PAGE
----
} -ErrorAction Stop | 
    Where-Object {
    ($_.ProviderName -in ("MSSQLSERVER","Microsoft-Windows-FailoverClustering") -and 
       $_.Id -notin (17103,3408,46920,17177,17115,17111,17550,17135,8128,49903,17551,18100,33090) -and 
       $_.Id -notin (15268,18496,6299,3450,17136,849,26018,49904,35266,17806,18452,17101))
    } | Select-Object Id,TimeCreated,Message,LogName,ProviderName,Level,MachineName | Sort-Object Id,TimeCreated;
# }
 
$LastEventID = -1;
$LastLogName = [string]::empty;
$thisEventCounter = 0;
$totalEventCounter = 0;
$rowsToIgnore = @();
$EntityList = @(); 
 
$result = foreach ($incident in $events)
{
    $ServerName = $incident.MachineName
    $IncidentID = $incident.Id;
    $DateTime   = $incident.TimeCreated;
    $Message    = $incident.Message;
    $ErrorLevel = $incident.Level;
    $totalEventCounter += 1;
 
    if ($IncidentID -ne $LastEventID)
    {
        $LastEventID = $IncidentID;
        $EntityList = @(); 
        $Entity = [string]::Empty;
        $MinTime = $DateTime;
        $MaxTime = $DateTime;
        $thisEventCounter = 0;
    }
    else 
    {
        # ignore previous row
        $rowsToIgnore += $totalEventCounter - 1;
        if ($DateTime -lt $MinTime) { $MinTime = $DateTime; }
        if ($DateTime -gt $MaxTime) { $MaxTime = $DateTime; }
    }
    $thisEventCounter += 1;
 
    $splitElements = 3;
 
    if ($IncidentID -in (19406,26070,1480,19420,41061,41075,35201,3303,35206,35202) -and 
      ($Message -like '*The availability group database*' -or
       $Message -like '*availability replica*' -or 
       $Message -like '*availability database*' -or 
       $Message -like '*in database*' -or 
       $Message -like '*in availability group*' -or 
       $Message -like '*for availability group*'))
    {
        if ($IncidentID -eq 3303) { $splitElements = 5; }
        $MessageParts = $Message.Replace("'",'"')|%{$_.split('"',$splitElements)};
        $Entity = $MessageParts[$splitElements - 2];
        $EntityList += $Entity;
        if ($thisEventCounter -gt 1)
        {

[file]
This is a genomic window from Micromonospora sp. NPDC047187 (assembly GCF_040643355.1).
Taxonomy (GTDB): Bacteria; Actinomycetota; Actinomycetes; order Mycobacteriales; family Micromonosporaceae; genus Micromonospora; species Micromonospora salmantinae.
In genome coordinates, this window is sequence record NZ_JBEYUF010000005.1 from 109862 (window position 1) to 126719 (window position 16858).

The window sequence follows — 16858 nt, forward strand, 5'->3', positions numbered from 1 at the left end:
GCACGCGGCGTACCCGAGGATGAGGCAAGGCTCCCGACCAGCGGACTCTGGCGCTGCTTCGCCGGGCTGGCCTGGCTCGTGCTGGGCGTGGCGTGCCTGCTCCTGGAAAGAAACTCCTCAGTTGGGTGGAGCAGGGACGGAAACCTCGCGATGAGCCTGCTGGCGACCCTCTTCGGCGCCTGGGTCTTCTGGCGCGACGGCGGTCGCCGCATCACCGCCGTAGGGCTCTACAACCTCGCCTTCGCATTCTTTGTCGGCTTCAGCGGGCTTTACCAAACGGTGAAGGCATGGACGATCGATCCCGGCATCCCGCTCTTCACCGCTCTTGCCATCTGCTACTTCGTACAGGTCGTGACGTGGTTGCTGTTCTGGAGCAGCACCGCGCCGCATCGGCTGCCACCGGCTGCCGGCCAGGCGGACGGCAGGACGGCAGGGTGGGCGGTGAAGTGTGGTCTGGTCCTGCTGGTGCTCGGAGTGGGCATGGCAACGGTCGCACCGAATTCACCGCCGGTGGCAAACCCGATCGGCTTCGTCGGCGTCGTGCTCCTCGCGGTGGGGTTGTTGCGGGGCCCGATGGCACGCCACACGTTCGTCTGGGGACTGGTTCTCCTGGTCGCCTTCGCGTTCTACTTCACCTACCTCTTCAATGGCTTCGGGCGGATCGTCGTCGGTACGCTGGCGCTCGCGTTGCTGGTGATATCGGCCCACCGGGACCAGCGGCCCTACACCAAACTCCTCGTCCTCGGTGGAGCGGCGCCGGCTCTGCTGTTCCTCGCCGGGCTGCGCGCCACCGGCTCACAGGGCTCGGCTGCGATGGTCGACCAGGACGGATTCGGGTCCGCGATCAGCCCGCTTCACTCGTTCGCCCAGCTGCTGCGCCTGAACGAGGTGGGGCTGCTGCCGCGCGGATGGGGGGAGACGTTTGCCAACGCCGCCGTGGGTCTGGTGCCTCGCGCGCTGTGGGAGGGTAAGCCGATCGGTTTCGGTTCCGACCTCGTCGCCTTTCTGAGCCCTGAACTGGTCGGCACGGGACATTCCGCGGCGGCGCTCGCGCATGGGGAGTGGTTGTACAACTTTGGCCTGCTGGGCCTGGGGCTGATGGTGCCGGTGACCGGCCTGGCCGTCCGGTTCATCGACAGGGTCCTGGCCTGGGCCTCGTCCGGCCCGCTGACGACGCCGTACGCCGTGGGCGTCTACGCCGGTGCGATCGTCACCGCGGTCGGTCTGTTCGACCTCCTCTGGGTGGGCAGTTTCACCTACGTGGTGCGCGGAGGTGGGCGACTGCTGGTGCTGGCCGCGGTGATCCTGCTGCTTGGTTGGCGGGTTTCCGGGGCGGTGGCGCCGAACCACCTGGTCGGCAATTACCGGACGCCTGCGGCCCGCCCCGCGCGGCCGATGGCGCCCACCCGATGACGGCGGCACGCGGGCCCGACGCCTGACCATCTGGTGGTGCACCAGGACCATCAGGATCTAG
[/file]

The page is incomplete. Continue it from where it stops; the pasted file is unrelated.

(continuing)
$Message = "$($MessageParts[0])<x>$($MessageParts[2])";
            if ($IncidentID -eq 3303)
            {
                $Message += "<x>$($MessageParts[4])$($MessageParts[5])"
            }
        }
    }
 
    $EntityList | Sort-Object Value -Unique;
 
    [PSCustomObject]@{
        RowNumber       = $totalEventCounter;
        EventCount      = $thisEventCounter;
        Message         = $Message;
        IncidentID      = $IncidentID;
        ServerName      = $ServerName.ToUpper();
        Source          = "$($incident.LogName) / $($incident.ProviderName)";
        FirstOccurrence = $MinTime;
        LastOccurrence  = $MaxTime;
        Level           = $ErrorLevel;
        Entities        = if ($EntityList.Count -gt 0) { $EntityList }; 
    }
}
 
$result | Where-Object -FilterScript {$_.RowNumber -notin $rowsToIgnore} | 
          Select Level,IncidentID,FirstOccurrence,LastOccurrence,EventCount,ServerName,Source,Message |
          Sort-Object FirstOccurrence, ServerName, -EventCount -Unique | Format-Table -AutoSize;
 
$result | Where-Object -FilterScript {$_.RowNumber -notin $rowsToIgnore} | 
          Select Level,IncidentID,FirstOccurrence,LastOccurrence,EventCount,ServerName,Source,Entities,Message |
          Sort-Object FirstOccurrence, ServerName, EventCount -Unique | Format-List;
 
$result.Initialize();
$events.Initialize();
$EntityList.Initialize();
$rowsToIgnore.Initialize();

This is definitely not built for speed or scalability; not now, and maybe not ever. If it takes 10 minutes to chew through event logs, that's at least 10 minutes I'm not spending manually clicking and scrolling through the event viewer UI. And it should never be that bad unless the target server is underpowered or your search window is too large.

But hopefully you can see where I'm going with GetAllTheErrorLogs.

Aaron Bertrand

I am a passionate technologist with industry experience dating back to Classic ASP and SQL Server 6.5. I am a long-time Microsoft MVP, speak frequently at conferences, and write at SQLPerformance and MSSQLTips. In real life I am a father of two, an architect at Wayfair, and my pronouns are he/him.